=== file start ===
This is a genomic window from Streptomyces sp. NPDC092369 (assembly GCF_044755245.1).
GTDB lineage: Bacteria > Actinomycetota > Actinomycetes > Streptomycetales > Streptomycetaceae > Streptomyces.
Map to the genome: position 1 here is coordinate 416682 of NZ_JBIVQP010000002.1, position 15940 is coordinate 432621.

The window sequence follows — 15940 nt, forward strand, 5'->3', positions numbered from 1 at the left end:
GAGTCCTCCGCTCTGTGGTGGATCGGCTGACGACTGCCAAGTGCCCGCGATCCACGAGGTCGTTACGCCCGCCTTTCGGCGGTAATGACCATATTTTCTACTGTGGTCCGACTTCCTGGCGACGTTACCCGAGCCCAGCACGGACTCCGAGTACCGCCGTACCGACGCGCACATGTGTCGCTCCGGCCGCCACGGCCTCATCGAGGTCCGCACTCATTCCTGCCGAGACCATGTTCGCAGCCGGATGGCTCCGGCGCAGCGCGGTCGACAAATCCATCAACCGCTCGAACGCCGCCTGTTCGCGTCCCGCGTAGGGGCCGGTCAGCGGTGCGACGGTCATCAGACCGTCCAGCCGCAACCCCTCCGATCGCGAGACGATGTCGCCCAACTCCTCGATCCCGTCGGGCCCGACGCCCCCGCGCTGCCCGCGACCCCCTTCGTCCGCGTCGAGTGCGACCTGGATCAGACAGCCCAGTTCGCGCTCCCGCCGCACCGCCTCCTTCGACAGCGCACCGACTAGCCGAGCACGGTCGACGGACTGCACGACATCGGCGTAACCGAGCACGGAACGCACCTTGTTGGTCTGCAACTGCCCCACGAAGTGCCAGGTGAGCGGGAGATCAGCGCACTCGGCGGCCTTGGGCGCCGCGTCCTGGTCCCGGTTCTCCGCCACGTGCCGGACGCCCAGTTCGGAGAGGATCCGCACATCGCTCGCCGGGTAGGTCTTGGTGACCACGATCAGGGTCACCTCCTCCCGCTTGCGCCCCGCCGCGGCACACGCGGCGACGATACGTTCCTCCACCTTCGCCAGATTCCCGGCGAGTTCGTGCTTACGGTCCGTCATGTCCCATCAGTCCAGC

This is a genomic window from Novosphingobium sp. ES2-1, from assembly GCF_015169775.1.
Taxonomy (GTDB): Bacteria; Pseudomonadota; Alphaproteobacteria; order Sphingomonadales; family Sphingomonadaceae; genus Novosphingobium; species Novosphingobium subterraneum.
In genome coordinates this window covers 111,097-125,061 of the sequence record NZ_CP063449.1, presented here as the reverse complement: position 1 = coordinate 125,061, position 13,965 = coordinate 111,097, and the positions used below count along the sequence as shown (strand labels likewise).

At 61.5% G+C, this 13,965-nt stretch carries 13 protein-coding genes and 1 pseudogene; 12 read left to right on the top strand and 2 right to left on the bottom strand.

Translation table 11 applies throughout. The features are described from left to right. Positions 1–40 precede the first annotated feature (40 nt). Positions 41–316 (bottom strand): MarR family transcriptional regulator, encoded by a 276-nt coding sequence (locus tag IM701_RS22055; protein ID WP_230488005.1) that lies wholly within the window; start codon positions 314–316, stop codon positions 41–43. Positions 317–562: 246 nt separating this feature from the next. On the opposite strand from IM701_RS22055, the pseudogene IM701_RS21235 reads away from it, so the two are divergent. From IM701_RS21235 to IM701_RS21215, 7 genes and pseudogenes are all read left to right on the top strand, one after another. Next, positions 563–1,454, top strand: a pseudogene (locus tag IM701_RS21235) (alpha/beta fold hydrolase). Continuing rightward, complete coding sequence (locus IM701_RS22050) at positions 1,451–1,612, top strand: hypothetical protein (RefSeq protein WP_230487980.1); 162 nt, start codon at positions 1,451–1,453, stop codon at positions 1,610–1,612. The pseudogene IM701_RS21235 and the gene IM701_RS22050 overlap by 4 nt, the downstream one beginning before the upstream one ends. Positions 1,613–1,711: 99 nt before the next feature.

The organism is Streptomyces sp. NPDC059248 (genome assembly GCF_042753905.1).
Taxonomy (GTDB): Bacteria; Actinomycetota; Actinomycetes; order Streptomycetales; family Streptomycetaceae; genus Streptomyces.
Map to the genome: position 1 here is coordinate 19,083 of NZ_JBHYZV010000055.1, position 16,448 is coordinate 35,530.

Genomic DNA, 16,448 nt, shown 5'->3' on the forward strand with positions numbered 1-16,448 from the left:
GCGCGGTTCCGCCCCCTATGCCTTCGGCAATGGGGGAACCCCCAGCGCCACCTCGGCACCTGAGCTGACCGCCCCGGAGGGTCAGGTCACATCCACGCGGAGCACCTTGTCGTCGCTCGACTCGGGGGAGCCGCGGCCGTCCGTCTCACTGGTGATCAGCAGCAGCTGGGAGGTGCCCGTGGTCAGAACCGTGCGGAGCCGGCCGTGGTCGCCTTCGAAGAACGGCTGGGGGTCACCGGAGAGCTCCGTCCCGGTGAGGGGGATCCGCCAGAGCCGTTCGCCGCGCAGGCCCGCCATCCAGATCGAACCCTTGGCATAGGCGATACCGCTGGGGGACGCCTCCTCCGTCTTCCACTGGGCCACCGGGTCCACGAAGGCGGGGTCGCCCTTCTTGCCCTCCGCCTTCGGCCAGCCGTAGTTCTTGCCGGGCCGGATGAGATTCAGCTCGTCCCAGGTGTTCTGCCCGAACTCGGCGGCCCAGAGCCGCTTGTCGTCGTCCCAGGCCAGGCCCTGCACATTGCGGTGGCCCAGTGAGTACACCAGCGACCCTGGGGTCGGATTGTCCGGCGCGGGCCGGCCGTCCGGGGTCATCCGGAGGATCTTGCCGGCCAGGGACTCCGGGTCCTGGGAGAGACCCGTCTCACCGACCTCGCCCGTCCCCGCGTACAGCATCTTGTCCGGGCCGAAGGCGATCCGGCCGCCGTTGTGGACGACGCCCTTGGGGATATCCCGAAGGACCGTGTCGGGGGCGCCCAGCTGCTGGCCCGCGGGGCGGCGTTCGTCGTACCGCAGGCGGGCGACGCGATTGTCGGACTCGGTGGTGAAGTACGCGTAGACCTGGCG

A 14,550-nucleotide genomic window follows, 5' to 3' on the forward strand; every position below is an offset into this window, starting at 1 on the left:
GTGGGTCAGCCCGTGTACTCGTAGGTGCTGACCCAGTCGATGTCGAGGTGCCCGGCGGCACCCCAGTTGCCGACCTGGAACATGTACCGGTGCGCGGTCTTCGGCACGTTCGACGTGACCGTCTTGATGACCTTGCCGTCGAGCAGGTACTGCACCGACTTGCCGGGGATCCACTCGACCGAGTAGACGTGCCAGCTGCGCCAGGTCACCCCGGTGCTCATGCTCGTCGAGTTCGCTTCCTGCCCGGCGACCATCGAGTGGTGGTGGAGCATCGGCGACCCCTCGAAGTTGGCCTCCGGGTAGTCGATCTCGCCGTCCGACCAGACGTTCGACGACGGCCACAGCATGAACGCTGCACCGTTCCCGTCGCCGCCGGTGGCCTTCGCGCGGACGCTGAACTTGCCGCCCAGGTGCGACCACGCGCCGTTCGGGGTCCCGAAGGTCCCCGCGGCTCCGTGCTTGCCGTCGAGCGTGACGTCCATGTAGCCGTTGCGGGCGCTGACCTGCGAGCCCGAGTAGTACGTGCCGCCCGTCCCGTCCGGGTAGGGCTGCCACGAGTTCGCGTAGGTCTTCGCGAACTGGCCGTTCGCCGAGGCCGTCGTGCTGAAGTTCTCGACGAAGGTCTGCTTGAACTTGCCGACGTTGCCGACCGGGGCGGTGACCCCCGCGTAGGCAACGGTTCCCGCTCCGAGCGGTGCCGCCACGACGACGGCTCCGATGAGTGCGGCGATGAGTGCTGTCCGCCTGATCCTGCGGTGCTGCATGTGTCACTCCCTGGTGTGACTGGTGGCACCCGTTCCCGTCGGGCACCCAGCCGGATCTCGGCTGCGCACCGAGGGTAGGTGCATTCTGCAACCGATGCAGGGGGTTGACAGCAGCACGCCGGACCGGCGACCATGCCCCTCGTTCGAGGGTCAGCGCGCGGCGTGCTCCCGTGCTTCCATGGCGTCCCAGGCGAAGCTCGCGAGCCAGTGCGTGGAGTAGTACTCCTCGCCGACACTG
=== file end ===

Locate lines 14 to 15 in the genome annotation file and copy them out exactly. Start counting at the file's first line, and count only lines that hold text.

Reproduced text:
Genomic DNA, 16,448 nt, shown 5'->3' on the forward strand with positions numbered 1-16,448 from the left:
GCGCGGTTCCGCCCCCTATGCCTTCGGCAATGGGGGAACCCCCAGCGCCACCTCGGCACCTGAGCTGACCGCCCCGGAGGGTCAGGTCACATCCACGCGGAGCACCTTGTCGTCGCTCGACTCGGGGGAGCCGCGGCCGTCCGTCTCACTGGTGATCAGCAGCAGCTGGGAGGTGCCCGTGGTCAGAACCGTGCGGAGCCGGCCGTGGTCGCCTTCGAAGAACGGCTGGGGGTCACCGGAGAGCTCCGTCCCGGTGAGGGGGATCCGCCAGAGCCGTTCGCCGCGCAGGCCCGCCATCCAGATCGAACCCTTGGCATAGGCGATACCGCTGGGGGACGCCTCCTCCGTCTTCCACTGGGCCACCGGGTCCACGAAGGCGGGGTCGCCCTTCTTGCCCTCCGCCTTCGGCCAGCCGTAGTTCTTGCCGGGCCGGATGAGATTCAGCTCGTCCCAGGTGTTCTGCCCGAACTCGGCGGCCCAGAGCCGCTTGTCGTCGTCCCAGGCCAGGCCCTGCACATTGCGGTGGCCCAGTGAGTACACCAGCGACCCTGGGGTCGGATTGTCCGGCGCGGGCCGGCCGTCCGGGGTCATCCGGAGGATCTTGCCGGCCAGGGACTCCGGGTCCTGGGAGAGACCCGTCTCACCGACCTCGCCCGTCCCCGCGTACAGCATCTTGTCCGGGCCGAAGGCGATCCGGCCGCCGTTGTGGACGACGCCCTTGGGGATATCCCGAAGGACCGTGTCGGGGGCGCCCAGCTGCTGGCCCGCGGGGCGGCGTTCGTCGTACCGCAGGCGGGCGACGCGATTGTCGGACTCGGTGGTGAAGTACGCGTAGACCTGGCG